(Part 3 in a 3-Part Series on my Anxiety)
I shot out of bed, opened my bottom dresser drawer, and checked the inside tag of one of my pairs of pants. It was exactly as I thought and feared: Size 12.
I went to the kitchen where Doug was standing pensively with an open book of poetry (I often find him like this when I get up in the middle of the night).
“I’m afraid I might have Body Dysmorphic Disorder,” I told him. “Normally it happens to people who see themselves as fat even though they’re very skinny. But what if I have the opposite problem, where I see myself as average but in reality I’m morbidly obese?”
He looked at the clock. It was 2am.
“How did you get this idea?” he asked.
“Yesterday I overheard a woman tell another woman that she bought her wedding dress online but she couldn’t remember if she was a size 6 or size 8 so she ordered both. And I thought this woman was bigger than me. Not that she was fat, but I would have thought she at least had wider hips than mine. But in reality I’m twice her size?”
Doug shrugged. “I guess.”
“Or do you think the sizes she was talking about might be on a different scale than I use because I still mostly shop in the Juniors section, plus maybe there is a third completely different system just for wedding dresses?”
“I don’t really know anything about women’s clothing,” he said.
“Just be honest with me, Doug. Am I obese? Are we one of those awkward couples where the woman is super fat and the man is super skinny?”
“No,” he said. “We’re not one of those couples.”
“But how do I know you aren’t just saying that to be nice?” I said, pulling two handfuls of hair tightly around my chin. “How do I know I’m not delusional or that I haven’t just been looking in fun-house mirrors my whole life?”
“You could look up your weight on a BMI calculator to be sure,” he suggested.
I raced out of the room, grabbed my laptop, and came back. I looked up a BMI calculator and entered my height and weight.
“Oh no, no no no,” I said when my results came in, slapping my hand to my face. “I’m three pounds over my healthy range. I’m officially overweight!”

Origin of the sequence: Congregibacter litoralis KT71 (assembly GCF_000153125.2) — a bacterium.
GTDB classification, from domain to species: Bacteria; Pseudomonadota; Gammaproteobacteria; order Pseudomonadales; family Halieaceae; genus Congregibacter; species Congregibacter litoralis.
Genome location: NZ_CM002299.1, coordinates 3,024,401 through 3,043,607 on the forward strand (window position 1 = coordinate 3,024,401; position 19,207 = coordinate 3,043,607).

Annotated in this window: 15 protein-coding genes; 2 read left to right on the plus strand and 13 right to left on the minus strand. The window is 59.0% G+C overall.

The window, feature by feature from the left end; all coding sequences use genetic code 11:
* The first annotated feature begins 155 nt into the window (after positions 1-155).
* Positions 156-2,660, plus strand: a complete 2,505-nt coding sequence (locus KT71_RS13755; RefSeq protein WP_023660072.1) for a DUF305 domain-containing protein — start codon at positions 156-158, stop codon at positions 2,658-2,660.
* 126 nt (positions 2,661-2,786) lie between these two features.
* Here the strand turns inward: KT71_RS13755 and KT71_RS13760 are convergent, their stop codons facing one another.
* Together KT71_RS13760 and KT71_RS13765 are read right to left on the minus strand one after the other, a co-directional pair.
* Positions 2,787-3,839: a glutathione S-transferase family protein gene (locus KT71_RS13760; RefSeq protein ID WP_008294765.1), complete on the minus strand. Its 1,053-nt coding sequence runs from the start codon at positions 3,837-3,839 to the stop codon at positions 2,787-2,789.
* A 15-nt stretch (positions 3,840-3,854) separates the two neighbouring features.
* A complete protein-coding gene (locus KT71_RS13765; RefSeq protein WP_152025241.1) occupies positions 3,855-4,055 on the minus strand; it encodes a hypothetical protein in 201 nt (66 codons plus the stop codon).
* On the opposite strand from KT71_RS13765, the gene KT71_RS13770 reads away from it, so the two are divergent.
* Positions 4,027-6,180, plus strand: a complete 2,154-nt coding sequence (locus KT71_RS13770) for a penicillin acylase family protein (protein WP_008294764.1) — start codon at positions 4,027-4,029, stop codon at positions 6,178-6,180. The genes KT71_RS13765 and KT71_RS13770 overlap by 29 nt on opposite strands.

Meanwhile, Doug had entered his information into a BMI calculator on his own laptop. “That’s interesting,” he said, reading the screen. “I could gain forty pounds and still be in the healthy range.”
I slammed my laptop shut. “That’s not helping, Doug!”
I started pacing around the living room. “How did I let this happen? I used to be so skinny and pretty in high school!”
Sidenote: I did not think I was skinny and pretty in high school; I only think that now when I look back at old pictures. When I was in high school I was doing the exact same thing I am doing now: obsessing about my weight to boyfriends who didn’t give a crap about it.
“Today in health class we learned that the reason women have more body fat than men is to protect growing fetuses,” I remember telling my boyfriend in 10th grade as I pinched a ring of my belly fat with both hands. “So on the bright side, I guess I will have really healthy babies?”
In response he just yawned and asked if I knew what time The Chappelle Show was coming on.
“I shouldn’t have eaten this whole birthday cake!” I declared, walking back into the kitchen and picking up the empty cake box to examine the nutritional information. “Oh God, it says the cake was fifteen servings. And I ate it all in about… eight days! But you had some of it, right? You probably had at least six servings?”
“I really didn’t have much of it,” Doug said, still studying his screen and contemplating his weight gain potential. “Maybe like half a serving.”
After a while all of this anxiety started making me hungry and I got a super strong craving for a buttered roll. But Doug pointed out that this would only increase my anxiety and delay my sleep even further. So he patted my stomach, named it Betsy Ross, and sent me off to bed to catch as much sleep as I could before the sun started coming up.